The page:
Many of us think that controlling our food cravings and sticking to a diet depend largely on our willpower, but our biology has a different story to tell. Now, new research shows that a complex interplay between calories, digestion hormones, and neurons determines what we eat and when.

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What happens in our brain when we’re hungry, and is there anything we can do to shut down the feeling?

While there may be some eating habits that we can control, our biology determines much of our appetite, and there’s more and more research that confirms this.

For instance, at Medical News Today, we have recently reported on a study that identified a class of glial brain cells in our hypothalamus — that is, the appetite-controlling area of our brain — which, when activated by certain nutrients, “tell us” to stop eating.

Another recent study found that a hormone called asprosin “turns on” our appetite-stimulating neurons and “turns off” our appetite-suppressing neurons.

Now, researchers at the University of Pennsylvania in Philadelphia — led by J. Nicholas Betley, an assistant professor in the Department of Biology in the university’s School of Arts and Sciences — delve deeper into the interplay between our gut and our brain.

The researchers looked at what it is that triggers our appetite-stimulating neurons, and — more importantly for our weight management efforts — what it is that switches them off.

The findings, which were published in the journal Cell Reports, may change how we think about overeating and obesity and may soon lead to wholly new therapies and weight loss strategies.

The so-called agouti-related protein-expressing neurons (AgRP) are neurons in our hypothalamus that become activated when we are hungry. As Betley explains, “When these neurons are firing, they’re basically telling you, ‘You’d better go get food; you’re starving.'”

AgRP neurons are “a sensitive alarm system,” Betley says. But, apart from by eating, is there any other way that you can turn the alarm system off?

Previous research led by Betley revealed that AgRP neurons deactivate when rodents eat, but interestingly, also when they see or smell the food.

In other words, if you’re at a restaurant, feeling hungry, and waiting impatiently for your food — your AgRP neurons would be firing up in an impatient “chatter,” telling you to eat. But, as soon as the waiter brings the food to you and you can see and smell it, these neurons quickly pipe down.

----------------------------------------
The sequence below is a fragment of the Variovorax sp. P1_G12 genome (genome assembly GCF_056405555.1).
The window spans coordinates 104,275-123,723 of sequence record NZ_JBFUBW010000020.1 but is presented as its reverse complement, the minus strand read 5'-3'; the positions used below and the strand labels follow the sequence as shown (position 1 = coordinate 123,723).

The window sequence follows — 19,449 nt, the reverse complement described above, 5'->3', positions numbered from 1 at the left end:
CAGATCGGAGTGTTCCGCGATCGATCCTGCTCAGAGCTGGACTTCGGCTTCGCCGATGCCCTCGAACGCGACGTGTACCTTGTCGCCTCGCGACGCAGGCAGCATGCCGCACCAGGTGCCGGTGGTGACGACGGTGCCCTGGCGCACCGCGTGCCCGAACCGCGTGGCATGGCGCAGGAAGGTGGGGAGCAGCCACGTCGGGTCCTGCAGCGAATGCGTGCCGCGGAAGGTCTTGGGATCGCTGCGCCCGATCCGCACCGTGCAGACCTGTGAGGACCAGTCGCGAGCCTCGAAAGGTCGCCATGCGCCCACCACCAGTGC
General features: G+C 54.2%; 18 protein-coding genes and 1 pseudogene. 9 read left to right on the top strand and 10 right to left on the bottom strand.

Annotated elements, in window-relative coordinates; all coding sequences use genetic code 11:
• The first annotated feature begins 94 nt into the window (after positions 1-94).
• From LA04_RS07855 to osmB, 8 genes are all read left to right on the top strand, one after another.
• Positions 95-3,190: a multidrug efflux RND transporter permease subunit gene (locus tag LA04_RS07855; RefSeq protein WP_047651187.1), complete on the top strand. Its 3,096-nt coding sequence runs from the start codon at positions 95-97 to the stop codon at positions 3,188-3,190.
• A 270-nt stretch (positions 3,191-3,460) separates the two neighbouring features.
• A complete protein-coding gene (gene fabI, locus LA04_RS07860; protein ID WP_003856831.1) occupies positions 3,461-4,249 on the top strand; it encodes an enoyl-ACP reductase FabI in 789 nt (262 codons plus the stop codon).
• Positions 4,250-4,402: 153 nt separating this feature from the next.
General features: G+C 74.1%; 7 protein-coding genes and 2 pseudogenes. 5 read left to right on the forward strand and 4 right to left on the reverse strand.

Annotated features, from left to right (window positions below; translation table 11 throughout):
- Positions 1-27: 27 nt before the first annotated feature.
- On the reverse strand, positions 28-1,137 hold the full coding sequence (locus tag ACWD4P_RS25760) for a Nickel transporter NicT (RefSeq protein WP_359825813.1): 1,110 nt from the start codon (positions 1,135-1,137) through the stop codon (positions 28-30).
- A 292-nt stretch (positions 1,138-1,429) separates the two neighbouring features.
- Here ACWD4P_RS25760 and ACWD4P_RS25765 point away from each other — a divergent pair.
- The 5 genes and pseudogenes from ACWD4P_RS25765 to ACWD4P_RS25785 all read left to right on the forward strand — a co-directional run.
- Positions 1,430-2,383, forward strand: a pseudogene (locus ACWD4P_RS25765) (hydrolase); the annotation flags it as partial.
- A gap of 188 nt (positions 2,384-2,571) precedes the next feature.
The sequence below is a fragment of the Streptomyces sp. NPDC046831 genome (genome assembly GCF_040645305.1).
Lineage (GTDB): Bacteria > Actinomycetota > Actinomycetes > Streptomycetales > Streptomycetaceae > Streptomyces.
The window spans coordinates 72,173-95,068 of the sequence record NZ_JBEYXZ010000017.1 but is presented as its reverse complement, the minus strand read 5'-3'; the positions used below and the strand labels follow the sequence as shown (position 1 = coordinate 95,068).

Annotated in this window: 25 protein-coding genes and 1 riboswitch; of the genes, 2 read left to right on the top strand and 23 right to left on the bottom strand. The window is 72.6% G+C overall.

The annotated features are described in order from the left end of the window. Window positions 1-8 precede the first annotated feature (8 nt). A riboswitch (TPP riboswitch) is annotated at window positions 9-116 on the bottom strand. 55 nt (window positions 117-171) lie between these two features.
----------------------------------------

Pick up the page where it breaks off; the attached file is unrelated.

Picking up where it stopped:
For the new study, however, the team wanted to look more closely at the difference between how these neurons are shut down upon eating, and how they are shut down by the mere sight and smell of incoming food.

To do so, Betley and team used in vivo calcium imaging — a method that allows the researchers to track the activity of neurons with a high degree of specificity — to study genetically modified mice.

In separate trials, the mice were offered three different meals: regular chow (with which they were already familiar, so they knew how it tasted and smelled); a calorie-free, strawberry gel that was wholly unfamiliar to the rodents; and the same gel but this time with calories.

As expected, when seeing the standard chow, the mice associated its smell and appearance with satiety, so their AgRP neurons decreased in activity.

But when the rodents were given the calorie-free gel, seeing and smelling the food did not affect the neurons: their activity levels stayed just as high.

After eating the calorie-free gel, AgRP neuronal activity decreased, but only for a little while. The more repeatedly the mice were given the gel, the smaller was the decrease in the activity of the neurons, indicating that the rodents had come to associate the gel with a low amount of calories.

Finally, when the same mice received the calorie-containing gel, AgRP neurons decreased in activity and continued to “lay low” for a long time.

To solidify their findings, the team repeated the experiments in a reversed order — that is, starting with the calorie-containing gel — and used a different group of mice. They also infused the gel straight into the rodents’ stomachs, and they found the same calorie-dependent effects.

Finally, infusions were repeated with pure sugars, fats, and proteins. The more calories the rodents received, the lower dropped the activity of AgRP neurons.

“[W]hat this study conclusively demonstrated,” says Betley, “is that nutrients are the primary regulators of this alarm system,” referring to AgRP neurons.

The findings prompted the researchers to figure out ways in which to “manually” control the activity of AgRP neurons.

So, they administered the rodents three hormones that are usually secreted during digestion: cholecystokinin, peptide tyrosine, and amylin.

Each of these hormones led to a significant decrease in the mice’s AgRP neuronal activity, and the more of each hormone they received, the stronger was the diminishing effect on the mice’s neuronal activity.

Finally, the researchers also combined low doses of all three hormones in a synergistic cocktail that also dramatically lowered AgRP activity.

Betley notes that a similar cocktail may work for treating obesity in humans. He further comments on the relevance of the findings for humans.

It would be interesting to see whether consuming smaller meals more frequently might lead to less activity in the neurons and thus less food intake overall […] Or maybe we can develop better combinations of foods or better ways of eating so we can avoid that 9 p.m. binge on Oreo cookies when you’ve had a really great diet all day.”

J. Nicholas Betley